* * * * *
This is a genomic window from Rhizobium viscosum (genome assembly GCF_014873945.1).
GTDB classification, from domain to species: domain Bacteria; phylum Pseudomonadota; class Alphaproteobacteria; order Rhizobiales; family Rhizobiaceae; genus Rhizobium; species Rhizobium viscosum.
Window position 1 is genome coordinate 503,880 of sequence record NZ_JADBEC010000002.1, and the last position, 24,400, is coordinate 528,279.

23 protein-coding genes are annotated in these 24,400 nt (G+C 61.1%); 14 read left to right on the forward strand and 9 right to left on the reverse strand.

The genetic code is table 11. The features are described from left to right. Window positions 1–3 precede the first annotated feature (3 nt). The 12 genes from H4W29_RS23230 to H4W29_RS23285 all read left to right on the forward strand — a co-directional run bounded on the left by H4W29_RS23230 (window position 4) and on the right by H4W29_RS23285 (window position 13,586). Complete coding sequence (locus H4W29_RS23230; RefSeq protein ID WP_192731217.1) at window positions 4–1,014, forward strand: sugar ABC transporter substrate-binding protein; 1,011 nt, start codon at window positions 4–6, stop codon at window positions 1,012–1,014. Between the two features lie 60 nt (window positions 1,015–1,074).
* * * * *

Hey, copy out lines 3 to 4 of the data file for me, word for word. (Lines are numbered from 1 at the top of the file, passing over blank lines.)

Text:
Window position 1 is genome coordinate 503,880 of sequence record NZ_JADBEC010000002.1, and the last position, 24,400, is coordinate 528,279.

23 protein-coding genes are annotated in these 24,400 nt (G+C 61.1%); 14 read left to right on the forward strand and 9 right to left on the reverse strand.